Goolagong has won seven Grand Slam singles titles in her career, reaching a total of eighteen Grand Slam singles finals. During the 1970s, she played in seventeen Grand Slam singles finals, a period record for any player; man or woman.

Between 1973 and 1978, she reached the final of almost every Grand Slam singles event she entered. There was only one exception, Wimbledon, where she played in only two finals in that period, 1975 and 1976, losing both.

In 1974, Goolagong teamed up with Peggy Michel to win the Wimbledon Ladies’ Doubles title. She has won the women’s doubles title at the Australian Open five times and the French Open once, as well as mixed doubles at the French Open once.

Goolagong reached four consecutive US Open, but lost them all. She is the only player in the open era of the event to have lost four consecutive finals and the only woman to do so in U.S. championships history.

Goolagong made seven consecutive finals at the Australian Open, winning four titles in a row, both records for the open era, although she did not compete in the January 1977 event. Despite reaching the final at her first two appearances in 1971 and 1972, after 1973 Goolagong did not compete at the French Open championships for a decade. She returned in 1983 for her final Grand Slam singles appearance. She lost in the last thirty-two to Chris Evert and did not compete in any further Grand Slam singles events. Her last appearance at Grand Slam level came at the following 1983 Wimbledon Championship when she partnered Sue Barker to a first round defeat in the doubles, having withdrawn from the singles event earlier.

Her career win-loss percentage was 81.01% (704–165). Her win-loss performance in all Grand Slam singles tournaments was 82.09% (133–29), at the French Open, 84.21% (16–3), at Wimbledon, 83.33% (50–10), at the US Open, 81.25% (26–6), and at the Australian Open, 80.39% (41–10).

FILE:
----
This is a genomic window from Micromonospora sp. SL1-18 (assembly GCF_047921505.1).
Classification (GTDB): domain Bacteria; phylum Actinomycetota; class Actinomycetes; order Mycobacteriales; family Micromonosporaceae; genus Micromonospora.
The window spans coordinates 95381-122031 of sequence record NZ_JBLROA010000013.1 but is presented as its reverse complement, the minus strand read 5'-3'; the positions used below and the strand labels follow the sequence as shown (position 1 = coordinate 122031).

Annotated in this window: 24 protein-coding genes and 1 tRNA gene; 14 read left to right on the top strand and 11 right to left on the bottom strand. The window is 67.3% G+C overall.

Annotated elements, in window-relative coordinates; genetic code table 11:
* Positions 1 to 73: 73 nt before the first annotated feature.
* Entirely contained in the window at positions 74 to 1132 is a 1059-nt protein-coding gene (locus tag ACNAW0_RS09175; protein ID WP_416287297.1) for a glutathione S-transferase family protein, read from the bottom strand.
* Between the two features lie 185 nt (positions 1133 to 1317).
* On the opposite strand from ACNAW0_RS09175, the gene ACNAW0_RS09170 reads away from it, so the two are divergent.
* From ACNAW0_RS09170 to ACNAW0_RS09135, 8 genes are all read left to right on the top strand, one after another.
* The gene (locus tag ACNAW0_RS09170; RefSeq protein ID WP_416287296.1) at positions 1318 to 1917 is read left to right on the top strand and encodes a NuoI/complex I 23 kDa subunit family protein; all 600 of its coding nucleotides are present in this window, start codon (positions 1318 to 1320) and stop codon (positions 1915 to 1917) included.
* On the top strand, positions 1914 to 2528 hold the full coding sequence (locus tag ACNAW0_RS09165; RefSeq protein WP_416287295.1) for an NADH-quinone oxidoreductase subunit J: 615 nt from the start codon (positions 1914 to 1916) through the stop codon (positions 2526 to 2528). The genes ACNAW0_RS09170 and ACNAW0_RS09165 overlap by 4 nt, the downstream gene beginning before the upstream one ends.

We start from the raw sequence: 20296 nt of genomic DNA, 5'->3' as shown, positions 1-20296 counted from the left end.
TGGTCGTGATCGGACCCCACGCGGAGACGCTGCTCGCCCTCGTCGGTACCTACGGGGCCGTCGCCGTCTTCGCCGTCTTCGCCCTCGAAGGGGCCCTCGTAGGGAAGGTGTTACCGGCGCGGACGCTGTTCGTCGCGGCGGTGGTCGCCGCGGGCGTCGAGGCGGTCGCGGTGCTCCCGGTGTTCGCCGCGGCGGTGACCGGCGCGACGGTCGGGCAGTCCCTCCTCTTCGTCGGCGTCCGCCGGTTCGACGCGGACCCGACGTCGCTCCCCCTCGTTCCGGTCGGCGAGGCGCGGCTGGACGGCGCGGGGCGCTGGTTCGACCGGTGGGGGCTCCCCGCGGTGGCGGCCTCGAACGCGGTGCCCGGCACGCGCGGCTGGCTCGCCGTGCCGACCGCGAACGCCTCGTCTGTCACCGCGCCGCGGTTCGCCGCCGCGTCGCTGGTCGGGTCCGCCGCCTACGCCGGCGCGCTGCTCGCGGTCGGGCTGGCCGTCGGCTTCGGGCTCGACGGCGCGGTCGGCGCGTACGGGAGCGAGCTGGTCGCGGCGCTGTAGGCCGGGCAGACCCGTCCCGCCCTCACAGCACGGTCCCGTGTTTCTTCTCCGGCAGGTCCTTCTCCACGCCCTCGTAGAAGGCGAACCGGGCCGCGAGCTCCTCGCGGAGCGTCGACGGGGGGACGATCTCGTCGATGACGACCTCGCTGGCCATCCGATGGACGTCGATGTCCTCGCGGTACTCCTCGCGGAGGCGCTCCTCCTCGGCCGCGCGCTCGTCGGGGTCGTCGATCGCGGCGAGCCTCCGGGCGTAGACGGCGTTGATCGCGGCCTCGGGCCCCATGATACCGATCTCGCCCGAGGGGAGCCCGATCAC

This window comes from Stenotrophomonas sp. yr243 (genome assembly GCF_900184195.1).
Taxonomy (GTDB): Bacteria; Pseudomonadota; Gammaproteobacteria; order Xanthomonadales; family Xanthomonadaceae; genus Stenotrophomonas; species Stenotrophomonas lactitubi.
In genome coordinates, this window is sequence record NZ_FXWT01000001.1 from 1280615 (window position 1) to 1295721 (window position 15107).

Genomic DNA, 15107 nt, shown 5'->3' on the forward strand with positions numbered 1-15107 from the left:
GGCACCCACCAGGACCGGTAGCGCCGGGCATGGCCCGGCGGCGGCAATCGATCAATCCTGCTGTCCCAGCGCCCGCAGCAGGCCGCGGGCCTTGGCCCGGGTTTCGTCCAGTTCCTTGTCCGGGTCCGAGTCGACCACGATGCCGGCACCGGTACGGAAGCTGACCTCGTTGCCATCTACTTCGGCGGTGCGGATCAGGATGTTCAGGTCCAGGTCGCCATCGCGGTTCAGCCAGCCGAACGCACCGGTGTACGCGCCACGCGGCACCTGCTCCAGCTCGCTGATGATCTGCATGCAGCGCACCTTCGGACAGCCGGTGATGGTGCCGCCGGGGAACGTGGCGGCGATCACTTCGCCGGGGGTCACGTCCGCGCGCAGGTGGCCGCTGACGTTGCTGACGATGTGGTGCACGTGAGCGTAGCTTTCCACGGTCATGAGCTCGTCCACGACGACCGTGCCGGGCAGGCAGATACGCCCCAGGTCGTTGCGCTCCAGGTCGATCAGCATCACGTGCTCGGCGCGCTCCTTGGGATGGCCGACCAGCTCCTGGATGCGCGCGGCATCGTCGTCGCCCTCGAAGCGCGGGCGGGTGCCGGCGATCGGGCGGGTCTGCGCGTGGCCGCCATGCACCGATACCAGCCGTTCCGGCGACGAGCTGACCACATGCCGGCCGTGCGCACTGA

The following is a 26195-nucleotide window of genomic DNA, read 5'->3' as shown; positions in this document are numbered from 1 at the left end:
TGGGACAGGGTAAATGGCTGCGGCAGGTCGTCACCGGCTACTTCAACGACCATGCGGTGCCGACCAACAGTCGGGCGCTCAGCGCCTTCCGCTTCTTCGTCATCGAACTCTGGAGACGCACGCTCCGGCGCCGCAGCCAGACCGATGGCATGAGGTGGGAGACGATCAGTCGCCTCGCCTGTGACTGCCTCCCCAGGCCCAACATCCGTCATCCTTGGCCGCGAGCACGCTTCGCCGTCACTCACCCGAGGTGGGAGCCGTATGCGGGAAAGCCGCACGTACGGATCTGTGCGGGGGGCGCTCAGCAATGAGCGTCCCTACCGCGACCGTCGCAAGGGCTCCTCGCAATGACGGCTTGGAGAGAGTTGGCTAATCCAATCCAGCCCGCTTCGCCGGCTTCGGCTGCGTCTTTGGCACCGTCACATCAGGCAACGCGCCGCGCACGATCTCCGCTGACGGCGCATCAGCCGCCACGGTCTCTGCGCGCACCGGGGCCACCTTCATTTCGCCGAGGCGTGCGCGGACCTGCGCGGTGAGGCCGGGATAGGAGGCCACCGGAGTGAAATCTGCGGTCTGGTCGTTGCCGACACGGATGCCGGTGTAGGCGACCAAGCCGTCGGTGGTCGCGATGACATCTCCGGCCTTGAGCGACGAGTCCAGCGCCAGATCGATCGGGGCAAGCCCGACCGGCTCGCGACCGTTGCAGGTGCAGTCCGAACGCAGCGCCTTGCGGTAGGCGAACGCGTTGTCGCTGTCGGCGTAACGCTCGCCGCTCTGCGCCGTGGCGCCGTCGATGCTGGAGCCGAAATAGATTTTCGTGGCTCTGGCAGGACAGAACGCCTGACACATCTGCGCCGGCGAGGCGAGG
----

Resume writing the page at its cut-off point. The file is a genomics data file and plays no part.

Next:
Goolagong was awarded Australian of the Year in 1971. She was appointed an MBE in 1972 and made an Officer of the Order of Australia (AO) in 1982. She was inducted into the Sport Australia Hall of Fame in 1985. In 1988, Goolagong was inducted into the International Tennis Hall of Fame. The Evonne Goolagong Cawley Trophy, awarded to the female champion at the Brisbane International, is named in her honour.

Goolagong married British tennis player Roger Cawley on 19 June 1975. Following her wedding, Goolagong settled in Naples, Florida. After living in the U.S. for eight years, the couple bought a home at Noosa Heads, Queensland, where they settled with their two children. Daughter Kelly helps run her tennis camps, and son Morgan Kiema Cawley (born 1981) was a National Soccer League player.

Goolagong live by the motto, “dream, believe, learn, achieve.”

Source:
https://en.wikipedia.org/wiki/Evonne_Goolagong_Cawley
http://edition.cnn.com/2015/01/29/tennis/evonne-goolagong-cawley-australian-open/
http://www.encyclopedia.com/doc/1G2-3407900206.html